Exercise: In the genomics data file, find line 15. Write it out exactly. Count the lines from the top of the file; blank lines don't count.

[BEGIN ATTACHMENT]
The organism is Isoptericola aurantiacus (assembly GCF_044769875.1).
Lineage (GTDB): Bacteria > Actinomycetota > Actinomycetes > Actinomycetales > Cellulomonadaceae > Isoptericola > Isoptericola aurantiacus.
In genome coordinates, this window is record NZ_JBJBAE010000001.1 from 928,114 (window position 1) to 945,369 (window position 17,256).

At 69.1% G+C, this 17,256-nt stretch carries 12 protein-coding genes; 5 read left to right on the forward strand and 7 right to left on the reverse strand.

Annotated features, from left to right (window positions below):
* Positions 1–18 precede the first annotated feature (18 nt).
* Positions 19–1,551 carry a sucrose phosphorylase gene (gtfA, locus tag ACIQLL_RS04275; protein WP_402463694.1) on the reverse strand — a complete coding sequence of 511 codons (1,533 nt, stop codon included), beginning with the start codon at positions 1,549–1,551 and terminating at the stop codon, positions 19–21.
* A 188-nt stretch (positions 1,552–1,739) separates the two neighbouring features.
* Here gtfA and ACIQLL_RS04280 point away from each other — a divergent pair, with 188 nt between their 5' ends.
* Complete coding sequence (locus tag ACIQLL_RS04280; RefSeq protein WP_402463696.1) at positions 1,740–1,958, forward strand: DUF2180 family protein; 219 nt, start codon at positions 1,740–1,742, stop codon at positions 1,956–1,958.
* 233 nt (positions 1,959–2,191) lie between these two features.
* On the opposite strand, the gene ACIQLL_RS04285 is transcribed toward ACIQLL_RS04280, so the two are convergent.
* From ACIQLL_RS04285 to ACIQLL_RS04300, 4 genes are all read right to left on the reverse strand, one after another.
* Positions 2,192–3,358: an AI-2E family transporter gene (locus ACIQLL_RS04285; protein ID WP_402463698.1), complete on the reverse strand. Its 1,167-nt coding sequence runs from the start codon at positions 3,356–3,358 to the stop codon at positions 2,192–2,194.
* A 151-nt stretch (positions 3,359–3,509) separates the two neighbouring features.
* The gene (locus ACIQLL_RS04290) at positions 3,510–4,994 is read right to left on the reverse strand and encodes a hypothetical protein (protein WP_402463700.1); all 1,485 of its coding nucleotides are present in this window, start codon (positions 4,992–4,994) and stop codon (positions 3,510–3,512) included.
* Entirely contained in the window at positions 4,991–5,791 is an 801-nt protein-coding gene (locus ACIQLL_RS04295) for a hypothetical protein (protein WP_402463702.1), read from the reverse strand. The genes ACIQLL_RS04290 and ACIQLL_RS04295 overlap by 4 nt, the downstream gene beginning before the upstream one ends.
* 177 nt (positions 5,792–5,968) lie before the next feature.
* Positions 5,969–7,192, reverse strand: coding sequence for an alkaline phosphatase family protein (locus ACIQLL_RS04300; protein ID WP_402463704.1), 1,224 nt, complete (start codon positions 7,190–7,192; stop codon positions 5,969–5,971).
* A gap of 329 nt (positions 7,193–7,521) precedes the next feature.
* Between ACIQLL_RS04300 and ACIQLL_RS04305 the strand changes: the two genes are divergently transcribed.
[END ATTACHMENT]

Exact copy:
* A 151-nt stretch (positions 3,359–3,509) separates the two neighbouring features.